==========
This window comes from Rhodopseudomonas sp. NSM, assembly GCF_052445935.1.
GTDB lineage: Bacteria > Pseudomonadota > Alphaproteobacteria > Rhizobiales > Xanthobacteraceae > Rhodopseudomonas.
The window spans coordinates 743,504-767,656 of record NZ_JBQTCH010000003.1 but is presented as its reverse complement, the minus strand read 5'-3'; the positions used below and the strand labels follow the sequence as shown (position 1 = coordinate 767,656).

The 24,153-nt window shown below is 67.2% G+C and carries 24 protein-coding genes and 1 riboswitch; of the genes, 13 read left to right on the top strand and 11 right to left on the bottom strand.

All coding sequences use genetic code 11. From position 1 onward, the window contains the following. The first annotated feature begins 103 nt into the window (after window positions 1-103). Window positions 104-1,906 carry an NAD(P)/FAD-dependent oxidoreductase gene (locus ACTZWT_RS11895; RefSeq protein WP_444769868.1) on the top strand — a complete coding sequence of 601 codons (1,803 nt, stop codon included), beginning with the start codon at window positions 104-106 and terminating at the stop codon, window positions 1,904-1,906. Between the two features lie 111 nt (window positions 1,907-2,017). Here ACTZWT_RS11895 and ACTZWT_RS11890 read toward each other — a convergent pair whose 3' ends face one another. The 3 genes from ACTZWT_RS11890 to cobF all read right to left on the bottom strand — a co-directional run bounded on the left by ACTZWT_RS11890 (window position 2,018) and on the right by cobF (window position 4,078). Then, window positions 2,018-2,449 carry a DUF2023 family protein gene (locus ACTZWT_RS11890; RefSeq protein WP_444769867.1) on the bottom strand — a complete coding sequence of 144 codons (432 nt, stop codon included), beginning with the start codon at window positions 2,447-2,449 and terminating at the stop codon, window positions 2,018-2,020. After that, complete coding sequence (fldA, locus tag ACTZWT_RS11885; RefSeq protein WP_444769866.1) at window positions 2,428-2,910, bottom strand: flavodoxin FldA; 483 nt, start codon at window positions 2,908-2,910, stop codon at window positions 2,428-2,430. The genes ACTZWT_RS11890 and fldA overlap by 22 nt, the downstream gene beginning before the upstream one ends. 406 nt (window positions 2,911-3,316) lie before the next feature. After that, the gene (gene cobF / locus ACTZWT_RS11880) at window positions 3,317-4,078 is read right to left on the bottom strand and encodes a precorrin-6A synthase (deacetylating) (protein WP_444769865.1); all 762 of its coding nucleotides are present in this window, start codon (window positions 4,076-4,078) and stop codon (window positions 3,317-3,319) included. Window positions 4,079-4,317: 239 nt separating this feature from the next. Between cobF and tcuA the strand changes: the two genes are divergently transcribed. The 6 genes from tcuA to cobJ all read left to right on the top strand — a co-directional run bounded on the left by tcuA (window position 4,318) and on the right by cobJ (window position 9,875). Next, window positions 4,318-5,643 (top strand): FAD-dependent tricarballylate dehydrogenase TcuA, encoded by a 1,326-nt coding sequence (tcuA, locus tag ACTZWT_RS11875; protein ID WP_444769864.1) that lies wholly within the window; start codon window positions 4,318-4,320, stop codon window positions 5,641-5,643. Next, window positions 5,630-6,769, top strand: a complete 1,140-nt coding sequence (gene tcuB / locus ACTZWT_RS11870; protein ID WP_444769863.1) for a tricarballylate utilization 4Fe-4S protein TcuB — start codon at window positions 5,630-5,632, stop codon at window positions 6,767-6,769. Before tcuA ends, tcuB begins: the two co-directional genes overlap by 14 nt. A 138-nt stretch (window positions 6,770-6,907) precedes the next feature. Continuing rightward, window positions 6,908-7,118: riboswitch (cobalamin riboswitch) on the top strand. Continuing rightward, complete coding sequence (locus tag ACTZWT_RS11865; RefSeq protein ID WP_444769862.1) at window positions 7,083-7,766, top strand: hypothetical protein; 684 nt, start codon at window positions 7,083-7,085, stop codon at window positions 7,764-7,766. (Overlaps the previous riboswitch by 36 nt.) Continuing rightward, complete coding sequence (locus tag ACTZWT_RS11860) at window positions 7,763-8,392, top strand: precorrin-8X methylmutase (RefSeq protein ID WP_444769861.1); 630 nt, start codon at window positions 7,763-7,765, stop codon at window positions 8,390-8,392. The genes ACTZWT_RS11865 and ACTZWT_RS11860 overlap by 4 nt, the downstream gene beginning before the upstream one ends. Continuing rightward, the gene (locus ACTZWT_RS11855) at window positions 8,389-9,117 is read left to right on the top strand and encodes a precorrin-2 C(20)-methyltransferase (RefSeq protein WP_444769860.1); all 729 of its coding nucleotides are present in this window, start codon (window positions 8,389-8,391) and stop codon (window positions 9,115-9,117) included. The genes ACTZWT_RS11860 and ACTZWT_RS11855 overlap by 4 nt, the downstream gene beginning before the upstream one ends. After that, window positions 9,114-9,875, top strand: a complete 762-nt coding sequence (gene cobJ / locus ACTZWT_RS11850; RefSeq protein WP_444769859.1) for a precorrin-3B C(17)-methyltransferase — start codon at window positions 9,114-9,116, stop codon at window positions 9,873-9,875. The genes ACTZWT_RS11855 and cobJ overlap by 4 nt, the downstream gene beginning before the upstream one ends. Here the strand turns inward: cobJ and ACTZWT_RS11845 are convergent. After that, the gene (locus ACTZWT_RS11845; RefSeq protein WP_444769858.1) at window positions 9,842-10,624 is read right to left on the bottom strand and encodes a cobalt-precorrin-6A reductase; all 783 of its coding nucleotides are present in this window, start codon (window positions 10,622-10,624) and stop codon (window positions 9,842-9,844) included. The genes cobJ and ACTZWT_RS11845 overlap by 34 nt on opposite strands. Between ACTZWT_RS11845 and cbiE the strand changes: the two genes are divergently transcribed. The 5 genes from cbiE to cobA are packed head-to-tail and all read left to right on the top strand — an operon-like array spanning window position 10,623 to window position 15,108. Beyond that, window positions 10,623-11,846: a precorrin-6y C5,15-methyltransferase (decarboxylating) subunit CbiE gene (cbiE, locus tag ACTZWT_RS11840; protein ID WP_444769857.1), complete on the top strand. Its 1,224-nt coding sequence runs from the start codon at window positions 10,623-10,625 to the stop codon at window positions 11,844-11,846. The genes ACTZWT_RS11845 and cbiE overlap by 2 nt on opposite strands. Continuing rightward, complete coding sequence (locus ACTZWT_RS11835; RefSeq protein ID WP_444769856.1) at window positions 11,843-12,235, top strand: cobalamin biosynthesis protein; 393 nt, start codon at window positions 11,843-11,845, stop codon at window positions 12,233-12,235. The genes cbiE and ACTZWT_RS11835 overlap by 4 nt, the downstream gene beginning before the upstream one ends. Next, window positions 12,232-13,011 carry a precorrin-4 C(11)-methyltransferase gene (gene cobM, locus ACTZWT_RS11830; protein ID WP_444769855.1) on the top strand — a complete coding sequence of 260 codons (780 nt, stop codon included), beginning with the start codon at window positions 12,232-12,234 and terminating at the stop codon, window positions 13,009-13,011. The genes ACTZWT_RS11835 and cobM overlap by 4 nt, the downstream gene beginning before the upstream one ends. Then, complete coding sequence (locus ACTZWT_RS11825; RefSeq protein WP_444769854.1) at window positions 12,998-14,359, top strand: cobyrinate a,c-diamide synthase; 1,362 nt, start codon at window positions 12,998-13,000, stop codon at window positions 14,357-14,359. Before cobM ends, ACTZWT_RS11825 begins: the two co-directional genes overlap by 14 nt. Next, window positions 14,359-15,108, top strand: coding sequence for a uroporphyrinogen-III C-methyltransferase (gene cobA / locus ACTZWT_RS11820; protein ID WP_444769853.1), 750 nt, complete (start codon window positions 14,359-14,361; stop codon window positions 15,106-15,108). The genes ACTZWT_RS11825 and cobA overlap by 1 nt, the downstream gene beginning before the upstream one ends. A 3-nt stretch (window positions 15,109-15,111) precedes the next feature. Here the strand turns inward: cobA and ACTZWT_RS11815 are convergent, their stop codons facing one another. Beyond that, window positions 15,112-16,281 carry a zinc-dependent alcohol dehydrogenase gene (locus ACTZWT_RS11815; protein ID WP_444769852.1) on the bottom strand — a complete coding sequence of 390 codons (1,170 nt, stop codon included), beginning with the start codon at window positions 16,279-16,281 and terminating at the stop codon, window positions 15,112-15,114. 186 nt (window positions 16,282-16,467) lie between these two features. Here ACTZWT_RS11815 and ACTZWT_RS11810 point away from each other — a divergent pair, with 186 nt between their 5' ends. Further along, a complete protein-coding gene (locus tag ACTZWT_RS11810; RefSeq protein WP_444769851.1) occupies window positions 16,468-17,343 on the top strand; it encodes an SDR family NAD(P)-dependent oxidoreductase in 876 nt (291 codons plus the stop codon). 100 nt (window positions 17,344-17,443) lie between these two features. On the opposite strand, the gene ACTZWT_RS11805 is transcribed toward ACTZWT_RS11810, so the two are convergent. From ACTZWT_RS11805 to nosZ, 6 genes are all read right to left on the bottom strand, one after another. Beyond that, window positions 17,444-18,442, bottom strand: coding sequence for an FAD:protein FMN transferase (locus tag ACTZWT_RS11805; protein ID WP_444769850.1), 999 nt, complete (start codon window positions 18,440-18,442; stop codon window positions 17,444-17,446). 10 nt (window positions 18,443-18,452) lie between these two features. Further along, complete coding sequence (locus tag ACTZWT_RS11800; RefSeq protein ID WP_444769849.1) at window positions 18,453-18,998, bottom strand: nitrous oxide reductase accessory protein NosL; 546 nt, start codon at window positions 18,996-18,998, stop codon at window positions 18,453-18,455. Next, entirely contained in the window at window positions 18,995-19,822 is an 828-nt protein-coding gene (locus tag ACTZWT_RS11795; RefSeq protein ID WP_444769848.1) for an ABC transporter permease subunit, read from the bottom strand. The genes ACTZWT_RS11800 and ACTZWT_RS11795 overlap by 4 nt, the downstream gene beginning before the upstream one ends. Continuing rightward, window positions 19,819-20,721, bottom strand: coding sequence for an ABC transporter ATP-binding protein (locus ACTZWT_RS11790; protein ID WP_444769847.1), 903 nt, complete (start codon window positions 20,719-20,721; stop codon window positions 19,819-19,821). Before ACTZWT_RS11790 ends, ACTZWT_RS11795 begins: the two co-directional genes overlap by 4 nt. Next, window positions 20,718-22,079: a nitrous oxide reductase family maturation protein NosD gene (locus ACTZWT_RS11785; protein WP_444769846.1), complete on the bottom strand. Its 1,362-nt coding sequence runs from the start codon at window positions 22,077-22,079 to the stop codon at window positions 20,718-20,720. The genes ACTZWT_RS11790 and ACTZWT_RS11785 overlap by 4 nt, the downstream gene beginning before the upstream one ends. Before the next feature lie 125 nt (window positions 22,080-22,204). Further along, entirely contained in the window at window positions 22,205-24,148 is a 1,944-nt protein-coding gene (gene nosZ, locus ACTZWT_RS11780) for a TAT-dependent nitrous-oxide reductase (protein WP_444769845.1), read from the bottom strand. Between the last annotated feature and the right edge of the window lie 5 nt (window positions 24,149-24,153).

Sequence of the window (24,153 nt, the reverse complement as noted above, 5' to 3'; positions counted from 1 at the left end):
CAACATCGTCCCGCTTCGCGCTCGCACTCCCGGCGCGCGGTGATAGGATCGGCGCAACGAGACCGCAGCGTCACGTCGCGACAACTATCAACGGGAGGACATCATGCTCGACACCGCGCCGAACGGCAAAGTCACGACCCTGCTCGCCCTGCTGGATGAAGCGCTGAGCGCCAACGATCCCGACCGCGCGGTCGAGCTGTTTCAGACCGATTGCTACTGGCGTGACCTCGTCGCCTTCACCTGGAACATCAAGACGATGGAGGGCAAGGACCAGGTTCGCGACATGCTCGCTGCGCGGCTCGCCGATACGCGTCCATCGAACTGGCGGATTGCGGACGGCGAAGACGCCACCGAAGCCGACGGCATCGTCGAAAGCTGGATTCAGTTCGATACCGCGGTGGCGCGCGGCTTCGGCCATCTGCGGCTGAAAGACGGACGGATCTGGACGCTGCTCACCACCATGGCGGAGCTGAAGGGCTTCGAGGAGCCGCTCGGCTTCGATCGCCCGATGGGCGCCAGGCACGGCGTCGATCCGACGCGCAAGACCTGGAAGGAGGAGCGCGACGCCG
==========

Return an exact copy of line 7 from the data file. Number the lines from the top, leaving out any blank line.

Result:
CAACATCGTCCCGCTTCGCGCTCGCACTCCCGGCGCGCGGTGATAGGATCGGCGCAACGAGACCGCAGCGTCACGTCGCGACAACTATCAACGGGAGGACATCATGCTCGACACCGCGCCGAACGGCAAAGTCACGACCCTGCTCGCCCTGCTGGATGAAGCGCTGAGCGCCAACGATCCCGACCGCGCGGTCGAGCTGTTTCAGACCGATTGCTACTGGCGTGACCTCGTCGCCTTCACCTGGAACATCAAGACGATGGAGGGCAAGGACCAGGTTCGCGACATGCTCGCTGCGCGGCTCGCCGATACGCGTCCATCGAACTGGCGGATTGCGGACGGCGAAGACGCCACCGAAGCCGACGGCATCGTCGAAAGCTGGATTCAGTTCGATACCGCGGTGGCGCGCGGCTTCGGCCATCTGCGGCTGAAAGACGGACGGATCTGGACGCTGCTCACCACCATGGCGGAGCTGAAGGGCTTCGAGGAGCCGCTCGGCTTCGATCGCCCGATGGGCGCCAGGCACGGCGTCGATCCGACGCGCAAGACCTGGAAGGAGGAGCGCGACGCCG